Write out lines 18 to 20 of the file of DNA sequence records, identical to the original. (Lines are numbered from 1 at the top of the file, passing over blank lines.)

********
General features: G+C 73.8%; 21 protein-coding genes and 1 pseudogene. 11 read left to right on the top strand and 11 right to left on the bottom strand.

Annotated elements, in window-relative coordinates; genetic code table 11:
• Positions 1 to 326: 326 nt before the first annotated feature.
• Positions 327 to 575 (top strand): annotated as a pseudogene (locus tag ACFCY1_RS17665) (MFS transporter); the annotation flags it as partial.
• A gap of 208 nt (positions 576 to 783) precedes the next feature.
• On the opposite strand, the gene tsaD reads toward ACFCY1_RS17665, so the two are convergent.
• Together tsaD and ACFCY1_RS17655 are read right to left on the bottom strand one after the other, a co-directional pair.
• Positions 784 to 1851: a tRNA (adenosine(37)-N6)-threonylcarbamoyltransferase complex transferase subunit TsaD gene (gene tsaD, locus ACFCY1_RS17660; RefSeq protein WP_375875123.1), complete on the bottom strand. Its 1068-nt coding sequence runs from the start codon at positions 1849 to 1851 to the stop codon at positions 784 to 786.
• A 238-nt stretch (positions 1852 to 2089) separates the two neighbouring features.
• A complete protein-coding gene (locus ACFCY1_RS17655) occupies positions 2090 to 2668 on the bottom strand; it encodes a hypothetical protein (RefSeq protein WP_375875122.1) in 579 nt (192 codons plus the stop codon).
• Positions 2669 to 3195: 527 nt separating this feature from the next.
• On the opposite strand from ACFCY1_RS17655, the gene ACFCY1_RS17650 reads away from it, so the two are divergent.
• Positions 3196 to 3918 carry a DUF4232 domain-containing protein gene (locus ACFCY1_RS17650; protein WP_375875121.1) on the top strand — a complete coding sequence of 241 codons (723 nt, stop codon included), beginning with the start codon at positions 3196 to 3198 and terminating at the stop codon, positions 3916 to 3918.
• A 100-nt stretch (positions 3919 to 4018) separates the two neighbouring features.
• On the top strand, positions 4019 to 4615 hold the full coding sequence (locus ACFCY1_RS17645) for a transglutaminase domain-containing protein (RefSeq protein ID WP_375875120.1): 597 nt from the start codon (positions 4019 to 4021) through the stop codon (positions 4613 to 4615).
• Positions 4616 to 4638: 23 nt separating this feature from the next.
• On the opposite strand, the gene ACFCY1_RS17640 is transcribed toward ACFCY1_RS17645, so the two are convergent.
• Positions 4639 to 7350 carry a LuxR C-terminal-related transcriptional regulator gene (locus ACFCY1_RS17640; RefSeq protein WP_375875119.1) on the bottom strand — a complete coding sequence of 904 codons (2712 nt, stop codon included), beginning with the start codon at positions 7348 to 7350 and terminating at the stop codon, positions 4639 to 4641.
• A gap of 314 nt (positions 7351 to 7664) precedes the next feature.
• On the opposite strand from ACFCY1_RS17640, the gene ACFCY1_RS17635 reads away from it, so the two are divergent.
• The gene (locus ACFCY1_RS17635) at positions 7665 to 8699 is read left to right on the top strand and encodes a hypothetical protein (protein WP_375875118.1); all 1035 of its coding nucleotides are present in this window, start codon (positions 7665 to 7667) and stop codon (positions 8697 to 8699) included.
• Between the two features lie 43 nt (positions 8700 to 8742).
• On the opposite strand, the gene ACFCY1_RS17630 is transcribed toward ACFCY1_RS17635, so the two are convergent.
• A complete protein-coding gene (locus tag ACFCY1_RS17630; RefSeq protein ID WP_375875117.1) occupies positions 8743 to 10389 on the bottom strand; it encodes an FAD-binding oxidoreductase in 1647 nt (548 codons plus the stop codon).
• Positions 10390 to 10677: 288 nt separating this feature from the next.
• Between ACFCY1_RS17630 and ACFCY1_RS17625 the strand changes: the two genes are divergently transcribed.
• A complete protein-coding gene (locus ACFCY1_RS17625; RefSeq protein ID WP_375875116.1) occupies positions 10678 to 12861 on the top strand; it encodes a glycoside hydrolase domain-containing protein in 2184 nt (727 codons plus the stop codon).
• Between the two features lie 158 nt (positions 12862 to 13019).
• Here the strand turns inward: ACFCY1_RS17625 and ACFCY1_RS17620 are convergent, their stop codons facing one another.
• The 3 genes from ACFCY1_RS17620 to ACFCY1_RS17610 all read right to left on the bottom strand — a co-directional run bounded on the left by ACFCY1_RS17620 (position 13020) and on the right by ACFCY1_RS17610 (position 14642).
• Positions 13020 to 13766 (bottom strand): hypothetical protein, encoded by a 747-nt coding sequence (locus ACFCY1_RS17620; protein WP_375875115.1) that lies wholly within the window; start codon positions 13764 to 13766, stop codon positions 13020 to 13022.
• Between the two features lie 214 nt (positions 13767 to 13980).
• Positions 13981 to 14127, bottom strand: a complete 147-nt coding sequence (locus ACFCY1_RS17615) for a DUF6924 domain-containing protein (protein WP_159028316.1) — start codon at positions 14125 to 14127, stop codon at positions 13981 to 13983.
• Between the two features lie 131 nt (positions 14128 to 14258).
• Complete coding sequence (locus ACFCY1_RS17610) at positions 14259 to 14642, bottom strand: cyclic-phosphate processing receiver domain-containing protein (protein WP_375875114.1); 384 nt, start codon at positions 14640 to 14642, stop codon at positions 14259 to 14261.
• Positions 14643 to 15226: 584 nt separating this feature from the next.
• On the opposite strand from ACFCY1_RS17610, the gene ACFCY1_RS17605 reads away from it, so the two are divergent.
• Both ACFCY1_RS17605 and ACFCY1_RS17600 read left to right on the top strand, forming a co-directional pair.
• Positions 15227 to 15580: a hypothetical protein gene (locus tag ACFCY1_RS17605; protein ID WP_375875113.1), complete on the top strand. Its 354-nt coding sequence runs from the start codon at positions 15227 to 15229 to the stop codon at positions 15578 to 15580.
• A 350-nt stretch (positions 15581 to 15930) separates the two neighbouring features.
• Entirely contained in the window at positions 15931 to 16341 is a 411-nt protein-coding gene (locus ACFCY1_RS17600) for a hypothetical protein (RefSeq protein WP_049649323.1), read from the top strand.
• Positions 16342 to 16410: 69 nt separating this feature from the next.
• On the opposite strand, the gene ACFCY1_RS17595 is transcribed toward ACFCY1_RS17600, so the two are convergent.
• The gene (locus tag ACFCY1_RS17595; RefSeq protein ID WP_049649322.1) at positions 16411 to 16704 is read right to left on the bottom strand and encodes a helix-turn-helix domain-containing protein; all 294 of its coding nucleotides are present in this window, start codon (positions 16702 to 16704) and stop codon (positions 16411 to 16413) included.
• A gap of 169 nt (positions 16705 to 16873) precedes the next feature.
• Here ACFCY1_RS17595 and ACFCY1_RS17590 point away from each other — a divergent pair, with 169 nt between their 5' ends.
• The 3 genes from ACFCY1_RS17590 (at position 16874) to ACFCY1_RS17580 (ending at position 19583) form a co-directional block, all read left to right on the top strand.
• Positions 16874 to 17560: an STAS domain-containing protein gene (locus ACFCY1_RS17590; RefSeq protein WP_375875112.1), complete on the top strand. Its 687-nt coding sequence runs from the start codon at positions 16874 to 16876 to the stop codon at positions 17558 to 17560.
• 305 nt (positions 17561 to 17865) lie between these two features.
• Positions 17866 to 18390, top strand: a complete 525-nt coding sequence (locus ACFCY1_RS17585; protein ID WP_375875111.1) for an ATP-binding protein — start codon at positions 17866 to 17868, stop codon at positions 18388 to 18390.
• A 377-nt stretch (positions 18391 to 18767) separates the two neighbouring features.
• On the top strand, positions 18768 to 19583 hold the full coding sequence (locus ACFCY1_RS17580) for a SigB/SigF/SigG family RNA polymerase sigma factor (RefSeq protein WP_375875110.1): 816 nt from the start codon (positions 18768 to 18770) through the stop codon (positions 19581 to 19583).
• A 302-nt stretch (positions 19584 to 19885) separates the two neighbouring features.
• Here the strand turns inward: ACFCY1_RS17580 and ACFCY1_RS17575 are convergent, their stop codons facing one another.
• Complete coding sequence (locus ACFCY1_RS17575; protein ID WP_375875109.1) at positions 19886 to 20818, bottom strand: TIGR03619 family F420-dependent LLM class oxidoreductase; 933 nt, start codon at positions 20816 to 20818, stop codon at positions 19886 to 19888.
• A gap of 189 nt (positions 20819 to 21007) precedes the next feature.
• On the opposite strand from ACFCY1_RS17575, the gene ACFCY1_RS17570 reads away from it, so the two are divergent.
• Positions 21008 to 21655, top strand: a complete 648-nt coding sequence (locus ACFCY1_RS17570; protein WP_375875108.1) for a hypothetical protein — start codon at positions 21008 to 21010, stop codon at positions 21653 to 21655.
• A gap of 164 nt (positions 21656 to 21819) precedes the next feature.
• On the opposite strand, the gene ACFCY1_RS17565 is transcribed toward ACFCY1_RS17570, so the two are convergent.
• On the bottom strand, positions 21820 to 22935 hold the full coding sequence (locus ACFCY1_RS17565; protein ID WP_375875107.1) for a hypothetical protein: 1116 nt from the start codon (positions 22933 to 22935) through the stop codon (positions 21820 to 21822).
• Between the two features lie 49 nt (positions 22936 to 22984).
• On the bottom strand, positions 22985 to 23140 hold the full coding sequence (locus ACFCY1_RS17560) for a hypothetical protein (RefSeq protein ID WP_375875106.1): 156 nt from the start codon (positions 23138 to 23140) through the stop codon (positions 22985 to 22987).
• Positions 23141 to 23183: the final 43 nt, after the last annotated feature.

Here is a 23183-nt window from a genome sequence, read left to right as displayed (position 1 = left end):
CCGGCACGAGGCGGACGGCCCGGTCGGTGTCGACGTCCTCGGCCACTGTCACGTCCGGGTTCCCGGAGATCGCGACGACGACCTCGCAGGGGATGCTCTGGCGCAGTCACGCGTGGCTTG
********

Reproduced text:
• Positions 4639 to 7350 carry a LuxR C-terminal-related transcriptional regulator gene (locus ACFCY1_RS17640; RefSeq protein WP_375875119.1) on the bottom strand — a complete coding sequence of 904 codons (2712 nt, stop codon included), beginning with the start codon at positions 7348 to 7350 and terminating at the stop codon, positions 4639 to 4641.
• A gap of 314 nt (positions 7351 to 7664) precedes the next feature.
• On the opposite strand from ACFCY1_RS17640, the gene ACFCY1_RS17635 reads away from it, so the two are divergent.